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American Society for Clinical Pathology Customer Story

ASCP: Alfresco Helps Bring the Pathology Community Together

As the world’s largest professional medical society for pathologists and medical professionals, the American Society for Clinical Pathology (ASCP) strives to provide innovative educational tools to advance patient care.


Roughly 70% of disease diagnoses in the U.S. come from a laboratory. Yet glass slides – the cornerstone of the pathologist’s workflow – are difficult to ship and often lost or broken, which makes real-time collaboration between medical professionals difficult.

As pathology has become more digital, crowdsourcing and sharing have become more mainstream. As a result, the American Society for Clinical Pathology (ASCP) began using high-resolution digital scanning to convert glass slides to digital files.

As its library of files grew, the ASCP needed an enterprise content management system to compile, store and organize the digital slides to make it easier for its more than 100,000 members to collaborate and share information.

“With the advancement of digital pathology and the current workforce shortage in the lab, the ASCP strives to provide our repertoire of glass slides to our members,” said Ron Swan, the ASCP’s chief technology officer. “Once we built the ASCP library, we recognized that we needed to open it up to our membership.”


The ASCP chose Alfresco as its enterprise content management platform because of its open architecture and flexibility to integrate with other technologies.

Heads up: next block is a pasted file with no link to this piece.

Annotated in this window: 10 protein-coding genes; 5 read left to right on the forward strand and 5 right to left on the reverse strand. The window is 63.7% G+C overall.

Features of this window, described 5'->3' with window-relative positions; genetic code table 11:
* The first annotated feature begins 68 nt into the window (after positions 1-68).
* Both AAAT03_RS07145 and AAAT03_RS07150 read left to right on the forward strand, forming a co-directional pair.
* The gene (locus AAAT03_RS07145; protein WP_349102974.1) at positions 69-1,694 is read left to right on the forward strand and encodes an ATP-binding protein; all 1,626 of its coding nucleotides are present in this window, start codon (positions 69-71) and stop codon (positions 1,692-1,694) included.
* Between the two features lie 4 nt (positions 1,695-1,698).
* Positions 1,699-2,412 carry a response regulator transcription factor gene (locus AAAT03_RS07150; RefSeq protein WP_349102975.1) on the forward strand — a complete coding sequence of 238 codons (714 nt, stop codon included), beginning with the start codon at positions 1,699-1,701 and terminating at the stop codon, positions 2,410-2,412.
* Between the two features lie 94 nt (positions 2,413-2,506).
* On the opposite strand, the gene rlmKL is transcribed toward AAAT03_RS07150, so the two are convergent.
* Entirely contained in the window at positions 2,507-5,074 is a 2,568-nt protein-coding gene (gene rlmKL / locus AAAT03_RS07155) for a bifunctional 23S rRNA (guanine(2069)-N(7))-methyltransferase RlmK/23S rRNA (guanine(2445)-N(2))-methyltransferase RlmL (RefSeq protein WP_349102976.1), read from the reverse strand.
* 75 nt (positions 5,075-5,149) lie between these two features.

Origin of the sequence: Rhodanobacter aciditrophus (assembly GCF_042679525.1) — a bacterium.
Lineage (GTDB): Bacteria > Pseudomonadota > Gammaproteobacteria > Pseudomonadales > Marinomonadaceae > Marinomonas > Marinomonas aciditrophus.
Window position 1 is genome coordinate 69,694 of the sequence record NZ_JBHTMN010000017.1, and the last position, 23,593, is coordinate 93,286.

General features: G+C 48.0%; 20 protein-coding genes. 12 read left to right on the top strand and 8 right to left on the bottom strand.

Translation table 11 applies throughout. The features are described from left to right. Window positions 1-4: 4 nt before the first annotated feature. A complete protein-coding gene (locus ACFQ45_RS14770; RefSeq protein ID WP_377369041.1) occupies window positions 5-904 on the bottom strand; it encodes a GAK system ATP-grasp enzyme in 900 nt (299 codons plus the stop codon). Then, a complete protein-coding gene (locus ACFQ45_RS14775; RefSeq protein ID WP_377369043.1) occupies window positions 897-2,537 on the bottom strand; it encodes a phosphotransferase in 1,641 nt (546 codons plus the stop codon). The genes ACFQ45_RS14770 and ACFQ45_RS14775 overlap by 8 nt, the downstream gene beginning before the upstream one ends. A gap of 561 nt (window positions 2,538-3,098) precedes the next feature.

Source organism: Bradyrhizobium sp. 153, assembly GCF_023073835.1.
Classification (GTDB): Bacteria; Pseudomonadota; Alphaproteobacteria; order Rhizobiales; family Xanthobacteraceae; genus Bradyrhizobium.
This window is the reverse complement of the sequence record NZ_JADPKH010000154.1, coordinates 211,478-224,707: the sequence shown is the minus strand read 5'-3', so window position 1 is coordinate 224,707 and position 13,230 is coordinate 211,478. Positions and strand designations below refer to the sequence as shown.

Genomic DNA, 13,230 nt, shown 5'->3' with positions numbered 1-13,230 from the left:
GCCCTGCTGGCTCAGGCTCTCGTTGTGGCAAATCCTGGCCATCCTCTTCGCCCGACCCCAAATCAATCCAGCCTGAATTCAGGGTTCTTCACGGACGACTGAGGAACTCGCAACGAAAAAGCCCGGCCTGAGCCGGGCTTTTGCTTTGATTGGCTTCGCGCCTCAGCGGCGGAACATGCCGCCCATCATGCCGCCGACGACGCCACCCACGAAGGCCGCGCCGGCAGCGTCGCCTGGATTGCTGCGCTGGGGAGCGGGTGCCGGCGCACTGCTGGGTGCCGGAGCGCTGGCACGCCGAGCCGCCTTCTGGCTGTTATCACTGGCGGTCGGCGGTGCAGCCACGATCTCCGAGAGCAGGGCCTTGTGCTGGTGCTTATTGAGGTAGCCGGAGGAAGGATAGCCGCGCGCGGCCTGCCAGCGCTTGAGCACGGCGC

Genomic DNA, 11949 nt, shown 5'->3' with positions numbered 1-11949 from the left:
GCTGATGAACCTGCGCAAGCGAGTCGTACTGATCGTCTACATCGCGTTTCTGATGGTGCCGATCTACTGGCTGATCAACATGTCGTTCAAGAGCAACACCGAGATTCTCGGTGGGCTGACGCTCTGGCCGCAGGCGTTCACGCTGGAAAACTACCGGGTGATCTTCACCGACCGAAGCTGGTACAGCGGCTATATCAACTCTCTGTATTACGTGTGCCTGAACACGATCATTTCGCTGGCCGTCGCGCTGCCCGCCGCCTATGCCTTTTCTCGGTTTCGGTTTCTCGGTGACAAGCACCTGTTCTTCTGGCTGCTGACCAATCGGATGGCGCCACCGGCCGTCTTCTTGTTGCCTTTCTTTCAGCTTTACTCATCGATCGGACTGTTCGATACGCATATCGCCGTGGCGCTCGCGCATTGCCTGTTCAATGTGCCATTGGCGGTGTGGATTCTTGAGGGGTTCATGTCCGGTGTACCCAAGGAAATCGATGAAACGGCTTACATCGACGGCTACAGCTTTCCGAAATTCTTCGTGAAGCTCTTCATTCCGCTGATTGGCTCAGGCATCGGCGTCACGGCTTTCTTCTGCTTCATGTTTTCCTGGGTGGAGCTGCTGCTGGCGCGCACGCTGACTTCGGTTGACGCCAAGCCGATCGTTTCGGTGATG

“One of the many things that attracted us to Alfresco was its ability to integrate with other standards and technologies such as Amazon Web Services,” said Swan. “With the large size of the whole slide images – many of which are upwards of 3 gigabytes – we use AWS to backup our own internal data centers.”

The ASCP began the initial development of its Asset Library using Alfresco Community. In 2012, it redesigned the library using Alfresco Enterprise, giving experts the ability to upload images from the ASCP member community and index content by discipline, including workflow review by peers and administrators. 


"Since the launch of Alfresco, our members have had overwhelmingly positive feedback about the ease of use of ASCP, its mobile-friendly nature, and its integration with the larger medical taxonomy,” said Swan.


In 2014, the ASCP further enhanced the Alfresco platform with the creation of ASCPedia, which allows consumers to search the interface to access images.

“ASCPedia has provided a way of democratizing and harmonizing in a central repository all of the information to allow the electronic distribution of information not just within the ASCP production group, but also out to its members,” said Dr. Michael Feldman, associate professor of pathology and laboratory medicine of the University of Pennsylvania.  Before ASCPedia, each of these libraries was a “personal library” that lived as an individual asset, locked within a hard drive on individuals’ computers, said Feldman. With Alfresco, individuals can now contribute to a shared resource and unlock the potential learning capability of each individualized personal collection.

“Alfresco has allowed the ASCP to developed a unique solution in the pathology space that allows members to collaborate and educate themselves to various disciplines within a pathology,” said Swan. 


"Since the launch of Alfresco, our members have had overwhelmingly positive feedback about the ease of use of ASCP, its mobile-friendly nature, and its integration with the larger medical taxonomy."

— Ron Swan, Chief Technology Officer, American Society for Clinical Pathology